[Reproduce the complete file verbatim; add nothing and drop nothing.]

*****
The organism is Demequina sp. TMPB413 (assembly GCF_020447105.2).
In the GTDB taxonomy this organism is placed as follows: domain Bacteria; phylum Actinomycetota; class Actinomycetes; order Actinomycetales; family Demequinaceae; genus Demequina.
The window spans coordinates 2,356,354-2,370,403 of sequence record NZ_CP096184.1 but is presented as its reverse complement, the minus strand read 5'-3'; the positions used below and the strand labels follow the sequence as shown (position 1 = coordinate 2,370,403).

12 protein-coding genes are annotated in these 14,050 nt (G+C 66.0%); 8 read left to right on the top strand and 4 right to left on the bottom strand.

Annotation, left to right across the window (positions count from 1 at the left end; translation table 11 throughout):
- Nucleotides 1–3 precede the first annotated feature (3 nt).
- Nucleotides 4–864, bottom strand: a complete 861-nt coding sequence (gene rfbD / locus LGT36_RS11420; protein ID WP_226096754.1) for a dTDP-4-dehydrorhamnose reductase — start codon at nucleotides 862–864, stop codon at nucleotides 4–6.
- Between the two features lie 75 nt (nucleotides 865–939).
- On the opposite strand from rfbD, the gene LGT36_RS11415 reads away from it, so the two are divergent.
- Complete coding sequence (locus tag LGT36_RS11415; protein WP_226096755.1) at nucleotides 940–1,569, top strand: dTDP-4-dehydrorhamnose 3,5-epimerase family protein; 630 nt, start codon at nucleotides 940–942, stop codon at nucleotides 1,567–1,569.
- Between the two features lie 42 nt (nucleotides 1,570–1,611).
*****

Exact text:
The organism is Demequina sp. TMPB413 (assembly GCF_020447105.2).
In the GTDB taxonomy this organism is placed as follows: domain Bacteria; phylum Actinomycetota; class Actinomycetes; order Actinomycetales; family Demequinaceae; genus Demequina.
The window spans coordinates 2,356,354-2,370,403 of sequence record NZ_CP096184.1 but is presented as its reverse complement, the minus strand read 5'-3'; the positions used below and the strand labels follow the sequence as shown (position 1 = coordinate 2,370,403).

12 protein-coding genes are annotated in these 14,050 nt (G+C 66.0%); 8 read left to right on the top strand and 4 right to left on the bottom strand.

Annotation, left to right across the window (positions count from 1 at the left end; translation table 11 throughout):
- Nucleotides 1–3 precede the first annotated feature (3 nt).
- Nucleotides 4–864, bottom strand: a complete 861-nt coding sequence (gene rfbD / locus LGT36_RS11420; protein ID WP_226096754.1) for a dTDP-4-dehydrorhamnose reductase — start codon at nucleotides 862–864, stop codon at nucleotides 4–6.
- Between the two features lie 75 nt (nucleotides 865–939).
- On the opposite strand from rfbD, the gene LGT36_RS11415 reads away from it, so the two are divergent.
- Complete coding sequence (locus tag LGT36_RS11415; protein WP_226096755.1) at nucleotides 940–1,569, top strand: dTDP-4-dehydrorhamnose 3,5-epimerase family protein; 630 nt, start codon at nucleotides 940–942, stop codon at nucleotides 1,567–1,569.
- Between the two features lie 42 nt (nucleotides 1,570–1,611).